“Can I ask you a personal question? Feel free to say no.”
I think that the older I grow, the less honest I become. I don’t mean that I outwardly lie more frequently, it’s just that where I used to be an outspoken, belligerent prick, these days I’m silent more often than not. That statement is probably odd to those who look at me and wonder, “Christ, if he holds his tongue today, what must he have been like before?” An example will probably work better than a description.
No one likes fragility in their life; the idea we are not in control of our own destiny is mind-numbingly frightening. Example: though flying is inherently the safest form of travel, people on the whole feel more comfortable driving their own car. Sitting on a plane leaves you powerless, at the mercy of a pilot you don’t know and inside a piece of technology you probably don’t understand entirely. When you’re behind the wheel, you believe you have a say in what happens in an accident, this regardless of the fact the word “accident” automatically implies otherwise.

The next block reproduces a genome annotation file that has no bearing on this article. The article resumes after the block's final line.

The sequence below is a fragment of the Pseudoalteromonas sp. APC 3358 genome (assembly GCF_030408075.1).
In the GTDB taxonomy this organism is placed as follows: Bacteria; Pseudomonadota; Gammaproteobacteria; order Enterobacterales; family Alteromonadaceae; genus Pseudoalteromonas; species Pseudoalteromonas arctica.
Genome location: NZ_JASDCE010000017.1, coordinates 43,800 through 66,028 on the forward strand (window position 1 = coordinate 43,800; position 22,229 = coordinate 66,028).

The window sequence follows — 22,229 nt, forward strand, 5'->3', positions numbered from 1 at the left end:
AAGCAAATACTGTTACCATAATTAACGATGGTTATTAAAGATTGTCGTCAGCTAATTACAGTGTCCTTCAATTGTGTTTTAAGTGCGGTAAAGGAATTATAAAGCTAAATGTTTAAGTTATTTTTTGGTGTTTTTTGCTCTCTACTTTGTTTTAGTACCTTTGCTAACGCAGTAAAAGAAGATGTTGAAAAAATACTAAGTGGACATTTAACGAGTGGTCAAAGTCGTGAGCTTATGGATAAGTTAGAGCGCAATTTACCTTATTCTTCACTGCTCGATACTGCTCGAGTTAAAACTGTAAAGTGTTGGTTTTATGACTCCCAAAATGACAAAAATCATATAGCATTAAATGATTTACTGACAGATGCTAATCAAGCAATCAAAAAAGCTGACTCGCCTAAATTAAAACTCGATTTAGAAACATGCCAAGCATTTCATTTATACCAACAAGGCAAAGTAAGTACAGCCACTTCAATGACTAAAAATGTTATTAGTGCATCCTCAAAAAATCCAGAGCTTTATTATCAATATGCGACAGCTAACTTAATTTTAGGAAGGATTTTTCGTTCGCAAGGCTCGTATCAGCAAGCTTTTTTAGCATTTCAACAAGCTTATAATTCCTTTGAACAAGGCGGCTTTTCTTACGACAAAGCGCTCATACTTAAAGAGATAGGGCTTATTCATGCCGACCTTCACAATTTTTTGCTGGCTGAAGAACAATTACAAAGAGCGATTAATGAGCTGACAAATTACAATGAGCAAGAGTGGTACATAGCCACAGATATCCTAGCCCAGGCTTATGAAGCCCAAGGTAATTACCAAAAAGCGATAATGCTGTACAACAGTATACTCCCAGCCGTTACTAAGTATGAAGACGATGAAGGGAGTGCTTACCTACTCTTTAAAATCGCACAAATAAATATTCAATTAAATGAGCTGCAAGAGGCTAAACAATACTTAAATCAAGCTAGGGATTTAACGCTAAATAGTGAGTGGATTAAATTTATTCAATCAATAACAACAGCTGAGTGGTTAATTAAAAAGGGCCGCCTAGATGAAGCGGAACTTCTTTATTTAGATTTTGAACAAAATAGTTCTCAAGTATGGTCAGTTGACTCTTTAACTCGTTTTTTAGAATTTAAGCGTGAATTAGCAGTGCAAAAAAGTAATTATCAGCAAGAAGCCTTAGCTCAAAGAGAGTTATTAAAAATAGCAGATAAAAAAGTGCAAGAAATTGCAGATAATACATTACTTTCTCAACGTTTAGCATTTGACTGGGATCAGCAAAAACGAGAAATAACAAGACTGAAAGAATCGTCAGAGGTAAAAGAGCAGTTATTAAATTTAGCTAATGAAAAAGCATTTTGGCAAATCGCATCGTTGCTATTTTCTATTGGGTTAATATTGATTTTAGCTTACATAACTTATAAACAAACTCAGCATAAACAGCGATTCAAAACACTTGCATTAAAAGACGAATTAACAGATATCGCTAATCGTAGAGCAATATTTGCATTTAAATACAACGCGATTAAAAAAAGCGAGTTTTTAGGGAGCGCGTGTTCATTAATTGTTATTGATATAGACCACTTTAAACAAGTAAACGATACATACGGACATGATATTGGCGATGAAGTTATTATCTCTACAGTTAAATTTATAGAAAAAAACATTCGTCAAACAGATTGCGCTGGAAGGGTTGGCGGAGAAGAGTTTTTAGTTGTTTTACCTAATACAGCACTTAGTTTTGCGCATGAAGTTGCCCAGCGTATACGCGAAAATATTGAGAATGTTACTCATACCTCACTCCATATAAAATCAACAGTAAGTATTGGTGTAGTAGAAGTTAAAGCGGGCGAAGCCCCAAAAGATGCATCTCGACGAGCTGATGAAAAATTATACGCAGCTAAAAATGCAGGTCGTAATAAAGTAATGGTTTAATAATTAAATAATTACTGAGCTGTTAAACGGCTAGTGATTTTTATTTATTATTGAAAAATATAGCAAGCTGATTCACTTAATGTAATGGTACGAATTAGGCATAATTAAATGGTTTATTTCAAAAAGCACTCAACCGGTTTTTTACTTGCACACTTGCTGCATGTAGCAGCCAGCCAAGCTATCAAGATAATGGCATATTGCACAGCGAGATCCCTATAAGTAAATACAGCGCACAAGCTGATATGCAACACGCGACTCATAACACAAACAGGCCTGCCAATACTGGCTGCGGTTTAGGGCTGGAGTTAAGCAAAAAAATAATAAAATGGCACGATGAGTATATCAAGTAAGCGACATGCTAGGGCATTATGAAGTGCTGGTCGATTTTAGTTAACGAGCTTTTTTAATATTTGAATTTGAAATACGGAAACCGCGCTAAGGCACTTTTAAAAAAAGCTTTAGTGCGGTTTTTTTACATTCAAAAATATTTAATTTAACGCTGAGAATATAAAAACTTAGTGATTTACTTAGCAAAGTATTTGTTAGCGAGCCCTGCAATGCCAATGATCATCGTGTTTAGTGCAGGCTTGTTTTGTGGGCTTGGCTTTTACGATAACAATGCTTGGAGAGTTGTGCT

One constant in many John Hughes movies is the out-of-touch parent or adult. Authority figures are often presented as being clueless to the world around them, either blissfully unaware of what it’s like to be a teenager or outright hostile towards the situation. Think of Ferris Bueller’s cheerful yet dim parents. Think of the scolding or neglectful parents at the outset of The Breakfast Club, or the principal in the same movie.
My Mrs. has been going through a fairly stressful few weeks, with one event enough to send my mind wandering down a path of confused questioning: why are morally superior people usually anything but? In most situations, the arrogant person has an unjust ego feeding their self-esteem, using a belief or skill that has been inflated to idiotic levels. I will cite three examples from my dumb life in explanation.